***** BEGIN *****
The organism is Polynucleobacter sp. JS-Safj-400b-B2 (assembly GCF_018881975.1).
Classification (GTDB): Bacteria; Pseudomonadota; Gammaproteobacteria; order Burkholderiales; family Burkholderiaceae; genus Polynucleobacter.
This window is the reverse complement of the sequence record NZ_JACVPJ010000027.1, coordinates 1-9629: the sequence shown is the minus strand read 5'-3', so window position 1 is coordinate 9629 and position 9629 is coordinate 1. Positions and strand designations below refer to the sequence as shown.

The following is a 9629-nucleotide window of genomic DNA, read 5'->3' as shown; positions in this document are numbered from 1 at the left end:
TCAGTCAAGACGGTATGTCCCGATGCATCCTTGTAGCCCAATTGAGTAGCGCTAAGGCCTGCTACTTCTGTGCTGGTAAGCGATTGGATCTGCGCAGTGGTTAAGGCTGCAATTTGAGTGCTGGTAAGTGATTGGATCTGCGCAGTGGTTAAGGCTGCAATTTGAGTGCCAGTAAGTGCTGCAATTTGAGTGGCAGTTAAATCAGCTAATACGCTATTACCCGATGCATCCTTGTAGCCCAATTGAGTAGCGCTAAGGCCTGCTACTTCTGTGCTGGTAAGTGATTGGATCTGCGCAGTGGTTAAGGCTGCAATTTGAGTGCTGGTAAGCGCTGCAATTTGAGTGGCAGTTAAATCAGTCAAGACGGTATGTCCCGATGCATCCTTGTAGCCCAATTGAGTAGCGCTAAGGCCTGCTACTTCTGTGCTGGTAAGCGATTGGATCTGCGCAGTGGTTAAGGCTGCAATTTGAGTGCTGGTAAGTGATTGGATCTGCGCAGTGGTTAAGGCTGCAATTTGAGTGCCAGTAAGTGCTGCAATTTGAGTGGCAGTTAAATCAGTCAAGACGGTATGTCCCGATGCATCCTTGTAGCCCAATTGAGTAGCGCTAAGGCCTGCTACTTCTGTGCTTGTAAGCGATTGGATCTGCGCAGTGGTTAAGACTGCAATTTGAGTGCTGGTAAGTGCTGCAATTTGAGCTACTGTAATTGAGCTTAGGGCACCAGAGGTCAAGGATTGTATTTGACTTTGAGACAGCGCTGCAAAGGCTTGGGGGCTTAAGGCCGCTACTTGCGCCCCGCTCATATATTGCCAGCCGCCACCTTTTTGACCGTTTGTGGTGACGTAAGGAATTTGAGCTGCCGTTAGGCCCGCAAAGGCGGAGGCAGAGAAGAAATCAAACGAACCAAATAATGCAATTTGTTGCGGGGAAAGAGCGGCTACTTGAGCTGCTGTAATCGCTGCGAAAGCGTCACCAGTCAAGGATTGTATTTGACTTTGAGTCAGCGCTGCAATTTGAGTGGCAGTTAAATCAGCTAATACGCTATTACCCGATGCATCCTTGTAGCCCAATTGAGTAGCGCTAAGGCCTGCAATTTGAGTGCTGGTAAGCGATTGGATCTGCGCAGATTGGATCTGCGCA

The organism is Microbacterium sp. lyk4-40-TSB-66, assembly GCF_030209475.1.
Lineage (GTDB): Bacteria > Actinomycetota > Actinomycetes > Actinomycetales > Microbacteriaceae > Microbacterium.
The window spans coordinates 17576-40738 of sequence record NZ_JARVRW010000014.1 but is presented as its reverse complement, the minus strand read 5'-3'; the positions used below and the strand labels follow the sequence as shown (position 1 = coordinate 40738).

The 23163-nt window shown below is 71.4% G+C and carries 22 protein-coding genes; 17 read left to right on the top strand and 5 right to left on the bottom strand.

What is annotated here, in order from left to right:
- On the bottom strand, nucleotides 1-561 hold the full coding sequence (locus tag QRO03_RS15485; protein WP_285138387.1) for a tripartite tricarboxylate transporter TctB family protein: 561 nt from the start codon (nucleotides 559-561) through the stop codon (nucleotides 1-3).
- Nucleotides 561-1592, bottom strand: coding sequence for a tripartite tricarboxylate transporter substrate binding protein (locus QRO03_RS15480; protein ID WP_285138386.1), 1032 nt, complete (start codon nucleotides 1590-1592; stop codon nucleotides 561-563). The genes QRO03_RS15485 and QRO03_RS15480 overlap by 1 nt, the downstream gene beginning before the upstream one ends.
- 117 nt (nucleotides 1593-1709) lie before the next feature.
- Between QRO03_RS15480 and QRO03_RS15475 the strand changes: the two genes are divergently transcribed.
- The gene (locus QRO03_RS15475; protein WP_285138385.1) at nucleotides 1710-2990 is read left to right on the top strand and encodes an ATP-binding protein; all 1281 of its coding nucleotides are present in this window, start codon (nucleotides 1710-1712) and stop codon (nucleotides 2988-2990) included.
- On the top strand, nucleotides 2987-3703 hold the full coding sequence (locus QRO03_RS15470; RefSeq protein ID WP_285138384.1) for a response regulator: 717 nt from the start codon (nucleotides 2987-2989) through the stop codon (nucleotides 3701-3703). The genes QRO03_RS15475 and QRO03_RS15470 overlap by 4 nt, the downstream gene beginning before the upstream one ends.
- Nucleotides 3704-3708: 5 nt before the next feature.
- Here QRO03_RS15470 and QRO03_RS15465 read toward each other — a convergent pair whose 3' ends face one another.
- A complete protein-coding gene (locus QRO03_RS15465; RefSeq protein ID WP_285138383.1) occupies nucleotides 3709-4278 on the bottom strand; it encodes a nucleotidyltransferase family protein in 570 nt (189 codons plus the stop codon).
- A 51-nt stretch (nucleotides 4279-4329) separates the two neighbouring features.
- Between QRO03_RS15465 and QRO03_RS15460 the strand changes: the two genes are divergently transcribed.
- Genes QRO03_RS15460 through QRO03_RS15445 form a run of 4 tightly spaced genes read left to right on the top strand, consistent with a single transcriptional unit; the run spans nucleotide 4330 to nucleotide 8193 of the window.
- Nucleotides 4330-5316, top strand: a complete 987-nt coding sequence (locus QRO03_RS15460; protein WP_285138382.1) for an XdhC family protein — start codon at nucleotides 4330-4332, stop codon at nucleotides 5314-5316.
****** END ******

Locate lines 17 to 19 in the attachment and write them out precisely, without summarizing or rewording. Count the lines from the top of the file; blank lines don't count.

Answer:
- Nucleotides 3704-3708: 5 nt before the next feature.
- Here QRO03_RS15470 and QRO03_RS15465 read toward each other — a convergent pair whose 3' ends face one another.
- A complete protein-coding gene (locus QRO03_RS15465; RefSeq protein ID WP_285138383.1) occupies nucleotides 3709-4278 on the bottom strand; it encodes a nucleotidyltransferase family protein in 570 nt (189 codons plus the stop codon).